Prevalent FLG variants across ethnicities. MAF is displayed on the y-axis whereas the ethnicities are displayed on the x-axis. Panel A displays any truncation whereas Panel B displays truncation <1500 aa.

Enrichment of rare LOF variants in the EDC in AD patients

The incidence of rare LOF variants in the EDC was investigated. Specifically, evolutionarily related members of the S100 fused type proteins (SFTP) family were evaluated, such as CRNN, FLG2, HRNR and RPTN, among other EDC genes all listed Table 2 and LOF in EDC displayed on Fig. 5. We investigated the frequency and effect of rare LOF (stopgain, frameshift, splicing) variants in the SFTP gene family in the AD1 population compared to the JET8 controls, as defined by a MAF < 5%. In the AD1 cohort, 45 of the 116, 38% AD patients carry a LOF variant (Table 2). In the AD2 cohort 75 of the 270, 27.7% AD patients carry a LOF variant. In the JET8 controls, 55 of the 316, 17% patients carried these LOF variants. Comparing these two results, the presence of these variants is significantly higher in the AD patients than the controls (OR = 2.18, CI = 1.51–3.13, p < 0.0001). Cumulative risks (OR and RR) were calculated for these rare variants as well, based on the presence of at least one deleterious allele. The relative risk (RR) for the rare SFTP LOF SNPs (n = 13) was found to be 2.27 (p = 0.0005). The OR was found to be 2.66 (p = 0.0007). In addition we computed the genetic risk score of these top variants shown on S Fig. 2. with a p-value of 0.00001. We were able to replicate the effect in the AD2 study cohort, OR 2.11, p-value = 0.022.

Table 2 ALL EDC LOFs identified in the AD set.
Figure 5
figure 5

Percentage of LOF variants identified in both AD cohorts in the EDC (with high incidence of LOFs identified in the SFTP family). The empty gray boxes indicate no alteration whereas the filled gray boxes indicate alteration (LOF) present in a particular subject in that particular gene. The spatial distribution displays all the patients carrying at least a single variant in the queried genes.

Regional enrichment analysis reiterates the significance of the locus

In order to study the LOF variant set of the whole SFTP family of the EDC, an optimal unified sequence kernel association test (SKAT-O) was used. This test was applied to compare the WGS’s of AD1 cases versus healthy controls. Overall, a significant accumulation of rare variants in the EDC was observed in AD cases when compared to controls (p = 4.7E-20). This value is notably much lower than the association of FLG alone (p = 4.5E-6). Specifically, en masse SKATO analysis showed highly significant association with AD in HRNR looking beyond mere FLG, genes. Accumulation of rare LOF variants in the EDC yields a p-value of 4.7e-20, much lower than for FLG alone p-value of 4.5e-6 (LOF set comparing AD with controls) and reiterates the importance of looking for LOF variants extending beyond FLG itself.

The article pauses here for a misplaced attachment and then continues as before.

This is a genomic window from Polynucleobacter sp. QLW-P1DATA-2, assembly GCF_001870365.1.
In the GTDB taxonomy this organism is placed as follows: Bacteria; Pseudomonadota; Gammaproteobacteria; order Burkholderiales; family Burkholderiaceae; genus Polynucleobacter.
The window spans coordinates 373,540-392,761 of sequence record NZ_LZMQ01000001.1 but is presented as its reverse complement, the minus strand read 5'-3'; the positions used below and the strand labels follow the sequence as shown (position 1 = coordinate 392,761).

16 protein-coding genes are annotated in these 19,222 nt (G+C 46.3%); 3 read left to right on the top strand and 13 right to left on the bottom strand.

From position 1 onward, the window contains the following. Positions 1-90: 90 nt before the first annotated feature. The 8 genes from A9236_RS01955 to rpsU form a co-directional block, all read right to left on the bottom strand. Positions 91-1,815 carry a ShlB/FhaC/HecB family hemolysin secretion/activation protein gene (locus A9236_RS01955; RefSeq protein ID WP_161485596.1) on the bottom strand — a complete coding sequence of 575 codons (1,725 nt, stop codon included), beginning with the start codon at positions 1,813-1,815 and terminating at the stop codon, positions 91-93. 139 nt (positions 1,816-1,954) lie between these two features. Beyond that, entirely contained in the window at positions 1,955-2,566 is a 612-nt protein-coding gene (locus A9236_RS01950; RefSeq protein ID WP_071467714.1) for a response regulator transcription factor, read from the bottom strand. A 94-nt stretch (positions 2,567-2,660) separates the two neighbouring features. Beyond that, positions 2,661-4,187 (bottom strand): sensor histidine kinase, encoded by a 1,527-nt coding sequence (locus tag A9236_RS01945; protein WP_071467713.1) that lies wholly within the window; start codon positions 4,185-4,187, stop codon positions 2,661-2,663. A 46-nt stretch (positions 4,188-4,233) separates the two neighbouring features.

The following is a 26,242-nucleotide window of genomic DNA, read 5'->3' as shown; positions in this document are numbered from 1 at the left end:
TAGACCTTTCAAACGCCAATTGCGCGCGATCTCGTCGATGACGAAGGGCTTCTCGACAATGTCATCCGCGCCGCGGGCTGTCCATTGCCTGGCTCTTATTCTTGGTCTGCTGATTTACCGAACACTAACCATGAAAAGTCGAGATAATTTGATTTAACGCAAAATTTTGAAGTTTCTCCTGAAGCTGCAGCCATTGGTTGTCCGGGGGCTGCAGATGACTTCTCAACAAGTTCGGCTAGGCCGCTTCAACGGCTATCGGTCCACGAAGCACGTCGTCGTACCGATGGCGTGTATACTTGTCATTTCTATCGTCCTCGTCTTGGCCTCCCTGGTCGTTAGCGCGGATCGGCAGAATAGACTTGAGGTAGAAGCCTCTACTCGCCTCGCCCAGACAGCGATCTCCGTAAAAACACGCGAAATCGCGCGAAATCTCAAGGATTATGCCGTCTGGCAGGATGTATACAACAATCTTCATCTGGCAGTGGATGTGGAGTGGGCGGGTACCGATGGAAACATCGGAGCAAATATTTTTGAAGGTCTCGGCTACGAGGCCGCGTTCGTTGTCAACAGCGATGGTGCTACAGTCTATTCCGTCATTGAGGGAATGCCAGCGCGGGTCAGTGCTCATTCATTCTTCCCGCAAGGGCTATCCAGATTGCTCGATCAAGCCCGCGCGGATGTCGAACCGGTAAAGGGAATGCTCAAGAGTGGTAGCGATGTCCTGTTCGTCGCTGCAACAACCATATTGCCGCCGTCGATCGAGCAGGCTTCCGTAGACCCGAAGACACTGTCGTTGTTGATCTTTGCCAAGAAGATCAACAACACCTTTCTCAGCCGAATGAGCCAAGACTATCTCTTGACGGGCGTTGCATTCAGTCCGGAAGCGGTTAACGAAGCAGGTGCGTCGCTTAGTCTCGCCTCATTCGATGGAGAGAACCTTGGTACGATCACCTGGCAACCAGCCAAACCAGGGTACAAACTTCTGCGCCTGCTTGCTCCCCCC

Association of variant status with age-of-onset of AD

We collected age of onset of AD information for the whole genome sequencing (WGS) samples also genotyped for 2 most prevalent FLG variants (p.R501* (rs61816761), p.S761fs (rs558269137)). The average age of onset in this cohort is 23.2 years of age (S Fig. 3. Histogram of age of onset). We observe a significant association between FLG LOF status and age-of-onset, with earlier age of onset of AD observed in the FLG LOF carrier group (p-value 0.0003, Wilcoxon two-sample test).The median age of onset for WT is 20 years of age, and the mean age of onset is 4.

Interestingly, the effect is even stronger when considering all detected FLG LOF variants. Having two or more FLG LOF variants associates with onset of AD at 2 years of age (Wilcoxon Two-Sample Test). We observe a significant association between FLG LOF status and age-of-onset, with earlier age of onset of AD observed in the FLG LOF carrier group (z-score 3.95, p-value 0.00008) with the effect displayed on Fig. 6. The OR of having onset before 20 years of age in the AD population if the subject is a variant carrier is 8.9 (p-value 0.004). The OR of having onset before 5 years of age in the AD population if the subject is a variant carrier is 7.8 (p-value 0.0001). We have shown a significant enrichment of WGS for rare variants in the EDC region in cases compared with controls. Age-of-onset analysis shows not only the effect of the FLG and likely EDC variants in terms of heightened risk of AD, but foremost enables to predict early onset, lending further credence to the penetrance and causative effect of the identified variants.